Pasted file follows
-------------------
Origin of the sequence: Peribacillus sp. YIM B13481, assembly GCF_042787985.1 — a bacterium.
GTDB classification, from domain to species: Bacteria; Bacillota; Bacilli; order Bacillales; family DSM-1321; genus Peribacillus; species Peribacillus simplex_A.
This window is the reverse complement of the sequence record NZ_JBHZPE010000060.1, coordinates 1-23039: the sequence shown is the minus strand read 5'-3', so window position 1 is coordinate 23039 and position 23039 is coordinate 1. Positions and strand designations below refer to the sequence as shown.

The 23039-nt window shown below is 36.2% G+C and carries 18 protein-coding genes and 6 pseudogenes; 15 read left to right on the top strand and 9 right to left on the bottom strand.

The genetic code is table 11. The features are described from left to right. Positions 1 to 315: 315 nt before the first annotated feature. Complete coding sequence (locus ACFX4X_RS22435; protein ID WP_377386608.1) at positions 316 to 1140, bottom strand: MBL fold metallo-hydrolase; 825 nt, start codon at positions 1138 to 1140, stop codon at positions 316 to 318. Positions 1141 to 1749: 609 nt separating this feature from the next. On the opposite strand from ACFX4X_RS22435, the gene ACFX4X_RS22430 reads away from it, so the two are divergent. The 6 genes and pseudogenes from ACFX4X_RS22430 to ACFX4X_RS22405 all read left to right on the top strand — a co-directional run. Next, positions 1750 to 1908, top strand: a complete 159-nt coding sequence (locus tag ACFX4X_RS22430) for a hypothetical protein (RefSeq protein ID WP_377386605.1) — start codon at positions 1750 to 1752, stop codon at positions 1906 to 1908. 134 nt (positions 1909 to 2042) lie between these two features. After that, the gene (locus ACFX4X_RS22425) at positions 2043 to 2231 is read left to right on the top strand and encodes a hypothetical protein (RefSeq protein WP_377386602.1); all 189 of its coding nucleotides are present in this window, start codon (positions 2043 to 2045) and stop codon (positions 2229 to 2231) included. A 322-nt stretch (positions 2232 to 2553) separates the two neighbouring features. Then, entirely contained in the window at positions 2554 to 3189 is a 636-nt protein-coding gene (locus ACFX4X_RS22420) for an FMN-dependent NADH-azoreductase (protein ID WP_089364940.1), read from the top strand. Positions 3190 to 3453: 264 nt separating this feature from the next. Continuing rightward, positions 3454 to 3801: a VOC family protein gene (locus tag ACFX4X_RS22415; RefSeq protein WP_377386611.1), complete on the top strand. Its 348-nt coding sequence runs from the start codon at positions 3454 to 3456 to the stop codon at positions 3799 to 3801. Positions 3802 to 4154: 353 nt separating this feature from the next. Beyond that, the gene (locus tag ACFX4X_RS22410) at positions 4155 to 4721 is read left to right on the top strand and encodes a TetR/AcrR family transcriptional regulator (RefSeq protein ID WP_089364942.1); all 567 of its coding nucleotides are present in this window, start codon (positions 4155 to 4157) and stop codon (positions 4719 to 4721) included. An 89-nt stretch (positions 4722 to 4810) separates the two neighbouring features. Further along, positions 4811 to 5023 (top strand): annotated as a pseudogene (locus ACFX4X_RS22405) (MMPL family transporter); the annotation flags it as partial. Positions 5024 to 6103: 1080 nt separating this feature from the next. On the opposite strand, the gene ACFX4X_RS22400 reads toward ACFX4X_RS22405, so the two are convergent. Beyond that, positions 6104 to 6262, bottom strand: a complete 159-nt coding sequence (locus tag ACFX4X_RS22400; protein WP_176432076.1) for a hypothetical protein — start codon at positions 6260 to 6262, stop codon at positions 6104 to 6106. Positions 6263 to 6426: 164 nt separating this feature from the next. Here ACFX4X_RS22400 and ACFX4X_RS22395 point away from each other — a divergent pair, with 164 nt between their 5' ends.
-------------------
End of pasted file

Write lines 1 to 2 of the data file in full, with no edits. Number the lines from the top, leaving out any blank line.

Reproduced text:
Origin of the sequence: Peribacillus sp. YIM B13481, assembly GCF_042787985.1 — a bacterium.
GTDB classification, from domain to species: Bacteria; Bacillota; Bacilli; order Bacillales; family DSM-1321; genus Peribacillus; species Peribacillus simplex_A.